Lecturer, Vocal Performance
Ross Barentyne-Truluck is a lecturer in the Department of Vocal Performance at the University of Miami Frost School of Music. He worked previously as an accompanist-vocal coach and musical director in New York City for more than 25 years. Barentyne-Truluck has accompanied singers from all the major opera houses and performed in concert in forty-nine of the fifty states. Among these singers are Plácido Domingo, Martina Arroyo, Licia Albanese, James Courtney, Giuseppe di Stefano, Jean Cox, Florence Quivar, Anna Reynolds, and Beverly Wolff . As musical director of the internationally renowned La Gran Scena Opera Company, Ross performed extensively throughout North, South and Central America, the United Kingdom and Europe. After almost thirty years of maintaining a private studio in New York City and performing worldwide, Ross moved to South Florida in 2000 and joined the vocal performance faculty of University of Miami Frost School of Music. At UM he took to the opera stage, where he portrayed The Impresario in Mozart’s The Impresario and Buoso Donati in Puccini’s Gianni Schicchi with the Frost Opera Theatre. Mr. Barentyne-Truluck holds degrees from the University of North Texas, Michigan State University, and pursued doctoral studies at Florida State University.
Lecturer, Vocal Performance
Ana Flavia Zuim is a voice instructor for musical theatre at the University of Miami Frost School of Music. She is also an accomplished pianist, conductor, and musical director. Her teaching experience includes voice, piano and electric bass, both at her private studio, and at the University of Miami, New World School of the Arts, Barry University, and Florida Atlantic University. She was assistant director for FAU Tops Camp in 2008 and 2009, and worked at the Belvoir Terrace Performing Arts Camp in Lenox, MA in 2011, where she also collaborated with Belvoir’s post camp program “A Broader Way” directed by Idina Menzel and Jeanine Tesori. She is musical director at Miami Children’s Theatre, a position she's held since 2009. Interested in musical theatre compositions, Ana Flavia has been researching the importance of speech inflection in musical theatre compositions, with great help from renowned contemporary composers Libby Larsen and Larry O’Keefe. She has music directed and conducted numerous musicals and showcases, and worked with various Broadway accredited professionals. A native of Brazil, Ana Flavia moved to the US in 2003 after completing her bachelors of music at State University of Londrina. She earned a Master’s in piano performance from Lynn University and is in the final stages of completing a Ph.D. in Fine and Performing Arts from Florida Atlantic University, where she was a winner of their annual Concerto Competition.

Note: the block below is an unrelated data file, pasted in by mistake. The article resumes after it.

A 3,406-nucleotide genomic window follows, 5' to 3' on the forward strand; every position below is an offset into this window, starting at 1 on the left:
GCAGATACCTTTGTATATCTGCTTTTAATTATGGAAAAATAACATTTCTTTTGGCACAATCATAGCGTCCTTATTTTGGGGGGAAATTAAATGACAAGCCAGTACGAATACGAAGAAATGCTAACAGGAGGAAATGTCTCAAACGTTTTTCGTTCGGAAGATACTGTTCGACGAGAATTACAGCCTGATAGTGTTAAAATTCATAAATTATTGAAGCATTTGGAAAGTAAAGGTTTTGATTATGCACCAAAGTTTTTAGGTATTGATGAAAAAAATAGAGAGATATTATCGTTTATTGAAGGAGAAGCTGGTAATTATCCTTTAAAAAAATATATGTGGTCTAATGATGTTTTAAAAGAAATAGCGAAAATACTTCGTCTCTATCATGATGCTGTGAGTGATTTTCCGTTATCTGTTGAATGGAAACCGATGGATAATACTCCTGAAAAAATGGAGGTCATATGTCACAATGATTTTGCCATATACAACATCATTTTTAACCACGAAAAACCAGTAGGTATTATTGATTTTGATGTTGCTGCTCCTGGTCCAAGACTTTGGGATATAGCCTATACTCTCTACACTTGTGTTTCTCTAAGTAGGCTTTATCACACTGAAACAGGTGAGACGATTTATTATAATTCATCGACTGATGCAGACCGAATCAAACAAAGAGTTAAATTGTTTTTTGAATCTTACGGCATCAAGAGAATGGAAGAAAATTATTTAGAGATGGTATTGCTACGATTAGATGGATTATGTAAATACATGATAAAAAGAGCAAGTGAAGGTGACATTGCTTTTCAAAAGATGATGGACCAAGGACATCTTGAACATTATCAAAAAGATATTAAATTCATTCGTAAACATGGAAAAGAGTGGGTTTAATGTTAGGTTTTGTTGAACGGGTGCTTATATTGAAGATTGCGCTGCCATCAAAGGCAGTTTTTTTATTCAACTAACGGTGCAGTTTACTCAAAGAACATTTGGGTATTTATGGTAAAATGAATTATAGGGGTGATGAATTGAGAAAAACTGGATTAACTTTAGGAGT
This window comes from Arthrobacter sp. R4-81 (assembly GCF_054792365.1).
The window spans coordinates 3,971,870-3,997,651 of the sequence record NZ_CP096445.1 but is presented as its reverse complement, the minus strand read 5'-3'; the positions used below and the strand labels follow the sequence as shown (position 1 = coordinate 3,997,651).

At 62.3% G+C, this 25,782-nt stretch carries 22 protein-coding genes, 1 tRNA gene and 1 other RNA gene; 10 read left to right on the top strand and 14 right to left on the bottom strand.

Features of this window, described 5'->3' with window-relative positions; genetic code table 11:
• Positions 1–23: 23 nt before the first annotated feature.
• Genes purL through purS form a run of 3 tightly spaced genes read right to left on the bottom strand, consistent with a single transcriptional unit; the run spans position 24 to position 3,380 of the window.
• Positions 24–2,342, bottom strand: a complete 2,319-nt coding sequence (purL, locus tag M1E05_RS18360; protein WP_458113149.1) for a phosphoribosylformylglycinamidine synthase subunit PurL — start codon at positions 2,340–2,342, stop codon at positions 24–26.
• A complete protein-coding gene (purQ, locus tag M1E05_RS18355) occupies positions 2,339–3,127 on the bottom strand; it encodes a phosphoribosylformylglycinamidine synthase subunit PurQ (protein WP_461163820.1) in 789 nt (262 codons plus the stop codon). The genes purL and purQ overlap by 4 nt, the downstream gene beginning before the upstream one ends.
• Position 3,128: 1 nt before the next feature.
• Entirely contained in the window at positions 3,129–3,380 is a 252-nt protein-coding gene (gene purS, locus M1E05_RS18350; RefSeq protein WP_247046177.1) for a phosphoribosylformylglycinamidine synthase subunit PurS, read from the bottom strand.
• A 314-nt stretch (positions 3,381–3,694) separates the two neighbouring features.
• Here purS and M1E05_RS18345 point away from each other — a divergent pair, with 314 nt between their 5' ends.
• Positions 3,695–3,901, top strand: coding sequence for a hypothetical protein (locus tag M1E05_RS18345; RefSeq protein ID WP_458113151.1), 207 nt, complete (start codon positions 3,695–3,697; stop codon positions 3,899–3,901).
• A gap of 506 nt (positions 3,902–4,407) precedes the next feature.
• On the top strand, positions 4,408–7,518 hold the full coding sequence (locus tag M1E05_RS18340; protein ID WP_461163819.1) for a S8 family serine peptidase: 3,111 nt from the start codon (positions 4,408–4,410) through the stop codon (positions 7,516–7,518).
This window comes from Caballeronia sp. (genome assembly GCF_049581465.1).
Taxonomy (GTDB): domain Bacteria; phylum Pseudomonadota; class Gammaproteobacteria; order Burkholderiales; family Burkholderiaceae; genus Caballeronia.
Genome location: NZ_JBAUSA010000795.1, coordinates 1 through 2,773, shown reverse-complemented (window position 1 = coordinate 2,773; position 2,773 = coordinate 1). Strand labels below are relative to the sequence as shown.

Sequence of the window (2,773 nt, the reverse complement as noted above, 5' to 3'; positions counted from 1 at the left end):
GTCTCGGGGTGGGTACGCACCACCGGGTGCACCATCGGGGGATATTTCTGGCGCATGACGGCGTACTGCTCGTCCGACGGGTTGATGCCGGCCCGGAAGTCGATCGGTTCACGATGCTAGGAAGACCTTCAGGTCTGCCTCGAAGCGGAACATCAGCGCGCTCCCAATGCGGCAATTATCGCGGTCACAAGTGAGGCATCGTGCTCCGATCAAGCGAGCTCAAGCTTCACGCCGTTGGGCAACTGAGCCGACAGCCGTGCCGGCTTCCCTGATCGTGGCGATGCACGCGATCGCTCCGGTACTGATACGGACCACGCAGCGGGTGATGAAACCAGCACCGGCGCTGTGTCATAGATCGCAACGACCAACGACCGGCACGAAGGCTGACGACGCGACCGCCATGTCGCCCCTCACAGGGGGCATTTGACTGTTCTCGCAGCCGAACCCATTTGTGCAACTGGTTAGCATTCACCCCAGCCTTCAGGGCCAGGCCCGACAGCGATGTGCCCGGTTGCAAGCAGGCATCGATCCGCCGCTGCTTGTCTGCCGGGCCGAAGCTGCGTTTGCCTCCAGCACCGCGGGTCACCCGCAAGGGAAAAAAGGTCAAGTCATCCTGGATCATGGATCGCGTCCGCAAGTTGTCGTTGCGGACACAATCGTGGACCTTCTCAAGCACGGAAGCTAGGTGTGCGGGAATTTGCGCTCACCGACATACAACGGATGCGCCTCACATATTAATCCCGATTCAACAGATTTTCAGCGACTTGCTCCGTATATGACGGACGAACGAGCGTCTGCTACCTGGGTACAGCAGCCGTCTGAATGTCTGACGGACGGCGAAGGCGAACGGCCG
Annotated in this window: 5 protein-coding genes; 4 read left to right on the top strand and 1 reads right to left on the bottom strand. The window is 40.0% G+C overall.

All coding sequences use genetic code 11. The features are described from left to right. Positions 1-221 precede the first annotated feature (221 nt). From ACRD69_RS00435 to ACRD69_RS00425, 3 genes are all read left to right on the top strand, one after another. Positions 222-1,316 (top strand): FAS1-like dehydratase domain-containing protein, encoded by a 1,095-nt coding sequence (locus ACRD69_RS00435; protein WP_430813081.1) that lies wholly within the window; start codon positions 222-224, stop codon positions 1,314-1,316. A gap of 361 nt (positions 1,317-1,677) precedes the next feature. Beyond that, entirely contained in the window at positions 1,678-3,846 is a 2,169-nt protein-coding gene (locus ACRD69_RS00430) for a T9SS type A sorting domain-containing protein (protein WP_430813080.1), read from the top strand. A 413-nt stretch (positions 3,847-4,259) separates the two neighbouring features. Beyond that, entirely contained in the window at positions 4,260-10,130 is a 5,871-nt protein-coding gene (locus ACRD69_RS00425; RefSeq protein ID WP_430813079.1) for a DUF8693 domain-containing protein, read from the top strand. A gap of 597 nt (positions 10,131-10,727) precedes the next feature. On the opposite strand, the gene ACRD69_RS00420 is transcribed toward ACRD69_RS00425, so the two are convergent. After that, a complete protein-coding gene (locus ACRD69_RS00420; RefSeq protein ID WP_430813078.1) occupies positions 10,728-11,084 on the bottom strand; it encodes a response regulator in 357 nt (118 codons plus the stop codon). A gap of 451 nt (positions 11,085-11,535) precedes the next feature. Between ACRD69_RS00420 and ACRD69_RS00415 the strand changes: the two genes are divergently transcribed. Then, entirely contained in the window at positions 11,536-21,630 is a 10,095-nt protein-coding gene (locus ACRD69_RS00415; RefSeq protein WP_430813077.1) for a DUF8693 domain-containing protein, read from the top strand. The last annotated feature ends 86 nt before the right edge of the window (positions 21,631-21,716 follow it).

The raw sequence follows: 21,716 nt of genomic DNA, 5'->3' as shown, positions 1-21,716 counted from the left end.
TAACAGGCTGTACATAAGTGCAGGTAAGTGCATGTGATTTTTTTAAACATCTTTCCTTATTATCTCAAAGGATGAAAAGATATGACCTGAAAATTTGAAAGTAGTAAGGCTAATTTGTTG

Lecturer, Dance and Vocal Performance
Anne Kuite teaches movement for undergraduates in the Opera Theater curriculum within the Department of Vocal Performance. As a faculty member in the UM Dance Program, she teaches modern dance technique, improvisation and classes in stretching and bodywork for students across the university. A former resident of Illinois, her performing career has included appearances with the American Heritage Dancers folk dance company and the Peoria Civic Ballet, and throughout the Chicago area with Akasha, Lynda Martha, and Robin Lakes Rough Dance companies. New York performances have included appearances at the Merce Cunningham Studio and the Gang Gallery/SoHo. Her choreography has been performed at MoMing Dance and Arts Center (Chicago), the Southern Theater (Minneapolis), Gusman Hall (Coral Gables) and most recently, Bearnstow Dance Center (Parker Pond, ME). Her teaching career in Illinois has included dance for high school students at New Trier, Mather, and Lyons Township High Schools, and faculty positions at Millikin University and Harper College. In addition to her dance career, Anne has served in executive arts and events management positions at The Joyce Theater, Wave Hill, and The Graduate Center/CUNY in New York City. She holds a B.S. in Dance Education from Illinois State University and an M.F.A. in Dance from the University of Illinois, Urbana-Champaign. She is a nationally Certified Pilates Teacher through the Pilates Method Alliance as well as a faculty instructor and teacher trainer at Polestar Pilates Miami.